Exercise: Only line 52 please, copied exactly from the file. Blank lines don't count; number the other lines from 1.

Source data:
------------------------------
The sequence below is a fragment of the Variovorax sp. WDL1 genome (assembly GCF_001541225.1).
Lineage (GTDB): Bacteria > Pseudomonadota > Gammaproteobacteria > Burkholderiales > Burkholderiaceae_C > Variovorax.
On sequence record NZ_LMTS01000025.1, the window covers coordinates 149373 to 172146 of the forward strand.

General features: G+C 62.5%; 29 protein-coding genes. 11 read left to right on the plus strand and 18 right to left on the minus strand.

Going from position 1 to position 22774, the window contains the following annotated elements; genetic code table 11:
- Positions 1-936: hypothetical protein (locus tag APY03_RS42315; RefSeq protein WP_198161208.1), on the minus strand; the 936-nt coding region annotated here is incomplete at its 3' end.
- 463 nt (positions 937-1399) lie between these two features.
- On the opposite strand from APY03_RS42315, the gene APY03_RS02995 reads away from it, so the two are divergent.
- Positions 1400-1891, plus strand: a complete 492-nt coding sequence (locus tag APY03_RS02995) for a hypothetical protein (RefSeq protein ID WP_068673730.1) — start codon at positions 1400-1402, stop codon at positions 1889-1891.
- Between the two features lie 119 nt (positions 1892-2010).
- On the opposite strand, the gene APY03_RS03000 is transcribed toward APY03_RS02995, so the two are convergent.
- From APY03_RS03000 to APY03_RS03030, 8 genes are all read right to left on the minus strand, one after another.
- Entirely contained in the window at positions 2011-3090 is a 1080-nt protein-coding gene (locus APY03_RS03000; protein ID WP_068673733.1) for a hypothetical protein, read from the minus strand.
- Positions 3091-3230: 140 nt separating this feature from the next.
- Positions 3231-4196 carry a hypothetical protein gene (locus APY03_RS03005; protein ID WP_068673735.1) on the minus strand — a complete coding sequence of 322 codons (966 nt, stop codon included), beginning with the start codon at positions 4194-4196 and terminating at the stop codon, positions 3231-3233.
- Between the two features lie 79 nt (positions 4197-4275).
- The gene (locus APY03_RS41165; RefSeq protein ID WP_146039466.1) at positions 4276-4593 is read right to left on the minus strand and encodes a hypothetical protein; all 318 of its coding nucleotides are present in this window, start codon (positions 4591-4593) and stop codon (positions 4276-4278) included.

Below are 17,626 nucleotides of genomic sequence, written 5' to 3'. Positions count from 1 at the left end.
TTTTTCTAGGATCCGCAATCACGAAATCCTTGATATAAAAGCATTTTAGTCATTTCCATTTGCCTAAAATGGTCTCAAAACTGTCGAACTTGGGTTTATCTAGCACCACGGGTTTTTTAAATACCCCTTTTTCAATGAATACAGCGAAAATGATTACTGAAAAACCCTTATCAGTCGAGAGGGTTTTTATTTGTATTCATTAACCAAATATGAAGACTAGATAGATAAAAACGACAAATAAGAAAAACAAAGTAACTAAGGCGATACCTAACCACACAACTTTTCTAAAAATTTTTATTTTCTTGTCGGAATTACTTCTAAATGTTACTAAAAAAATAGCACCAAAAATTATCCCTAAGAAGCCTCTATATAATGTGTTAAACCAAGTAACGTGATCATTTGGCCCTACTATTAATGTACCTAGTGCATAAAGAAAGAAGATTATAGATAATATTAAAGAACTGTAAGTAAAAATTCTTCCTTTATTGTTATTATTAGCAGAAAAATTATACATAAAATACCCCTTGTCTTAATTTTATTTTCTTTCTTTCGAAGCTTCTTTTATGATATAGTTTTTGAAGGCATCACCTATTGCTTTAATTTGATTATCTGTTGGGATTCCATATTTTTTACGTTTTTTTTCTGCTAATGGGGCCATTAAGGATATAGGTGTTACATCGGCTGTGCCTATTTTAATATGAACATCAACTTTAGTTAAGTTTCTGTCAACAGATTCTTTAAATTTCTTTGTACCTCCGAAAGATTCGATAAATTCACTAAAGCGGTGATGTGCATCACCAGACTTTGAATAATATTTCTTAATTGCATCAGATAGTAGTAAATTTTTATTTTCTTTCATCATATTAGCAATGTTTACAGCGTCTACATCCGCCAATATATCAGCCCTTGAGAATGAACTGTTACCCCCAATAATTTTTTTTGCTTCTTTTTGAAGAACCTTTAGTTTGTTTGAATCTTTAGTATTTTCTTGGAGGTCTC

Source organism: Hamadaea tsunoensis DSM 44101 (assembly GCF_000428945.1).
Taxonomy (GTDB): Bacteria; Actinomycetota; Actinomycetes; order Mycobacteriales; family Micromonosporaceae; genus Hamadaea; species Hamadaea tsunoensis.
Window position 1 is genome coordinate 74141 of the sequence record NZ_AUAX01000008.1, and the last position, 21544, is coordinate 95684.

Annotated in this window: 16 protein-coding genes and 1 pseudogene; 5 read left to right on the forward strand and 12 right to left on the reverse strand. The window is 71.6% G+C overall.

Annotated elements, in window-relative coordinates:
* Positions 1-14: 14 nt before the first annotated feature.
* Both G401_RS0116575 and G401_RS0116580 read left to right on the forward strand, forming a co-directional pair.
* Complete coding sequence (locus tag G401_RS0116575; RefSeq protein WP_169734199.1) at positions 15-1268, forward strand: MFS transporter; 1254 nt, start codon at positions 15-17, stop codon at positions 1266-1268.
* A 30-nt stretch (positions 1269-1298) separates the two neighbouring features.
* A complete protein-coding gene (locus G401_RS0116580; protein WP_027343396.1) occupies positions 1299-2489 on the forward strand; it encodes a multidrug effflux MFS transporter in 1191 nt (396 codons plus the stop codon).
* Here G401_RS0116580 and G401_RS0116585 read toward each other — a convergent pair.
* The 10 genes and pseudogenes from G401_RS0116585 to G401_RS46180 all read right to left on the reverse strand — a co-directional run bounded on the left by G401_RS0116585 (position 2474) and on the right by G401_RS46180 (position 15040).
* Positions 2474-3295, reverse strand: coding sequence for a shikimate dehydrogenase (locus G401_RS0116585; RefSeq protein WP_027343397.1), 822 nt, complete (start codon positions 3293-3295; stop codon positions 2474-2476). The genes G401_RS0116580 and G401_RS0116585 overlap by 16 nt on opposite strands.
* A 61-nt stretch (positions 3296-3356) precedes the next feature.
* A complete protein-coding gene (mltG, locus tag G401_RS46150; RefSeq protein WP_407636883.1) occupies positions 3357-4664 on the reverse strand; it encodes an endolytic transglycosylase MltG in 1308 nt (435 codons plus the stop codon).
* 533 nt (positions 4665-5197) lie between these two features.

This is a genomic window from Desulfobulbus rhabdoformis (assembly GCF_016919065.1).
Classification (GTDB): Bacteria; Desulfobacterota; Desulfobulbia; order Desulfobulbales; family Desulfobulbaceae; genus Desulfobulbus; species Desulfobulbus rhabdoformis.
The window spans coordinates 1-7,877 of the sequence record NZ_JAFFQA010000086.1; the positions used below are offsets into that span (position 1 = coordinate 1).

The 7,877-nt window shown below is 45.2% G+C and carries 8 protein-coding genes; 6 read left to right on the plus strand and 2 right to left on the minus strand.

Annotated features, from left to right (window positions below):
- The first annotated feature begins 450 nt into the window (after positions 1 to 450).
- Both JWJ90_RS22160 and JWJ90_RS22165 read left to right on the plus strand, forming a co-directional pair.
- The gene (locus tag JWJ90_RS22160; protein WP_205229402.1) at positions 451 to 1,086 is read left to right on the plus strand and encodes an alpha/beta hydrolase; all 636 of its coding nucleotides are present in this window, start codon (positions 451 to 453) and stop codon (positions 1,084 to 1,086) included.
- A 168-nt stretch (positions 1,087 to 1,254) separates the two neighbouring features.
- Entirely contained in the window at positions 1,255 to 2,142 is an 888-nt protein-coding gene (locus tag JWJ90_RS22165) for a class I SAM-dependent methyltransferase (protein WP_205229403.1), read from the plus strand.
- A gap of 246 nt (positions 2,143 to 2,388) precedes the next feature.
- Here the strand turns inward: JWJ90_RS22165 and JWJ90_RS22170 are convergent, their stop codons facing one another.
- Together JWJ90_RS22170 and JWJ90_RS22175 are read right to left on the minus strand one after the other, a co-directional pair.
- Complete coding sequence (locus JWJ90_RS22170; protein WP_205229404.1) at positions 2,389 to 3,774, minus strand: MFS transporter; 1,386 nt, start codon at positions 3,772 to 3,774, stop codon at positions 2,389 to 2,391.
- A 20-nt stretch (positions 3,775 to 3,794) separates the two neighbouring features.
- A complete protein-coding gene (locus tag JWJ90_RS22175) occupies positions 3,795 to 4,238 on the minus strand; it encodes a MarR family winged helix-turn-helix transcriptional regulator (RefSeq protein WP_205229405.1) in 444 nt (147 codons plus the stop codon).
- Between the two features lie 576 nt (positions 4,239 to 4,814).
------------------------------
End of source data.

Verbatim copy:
- Between the two features lie 576 nt (positions 4,239 to 4,814).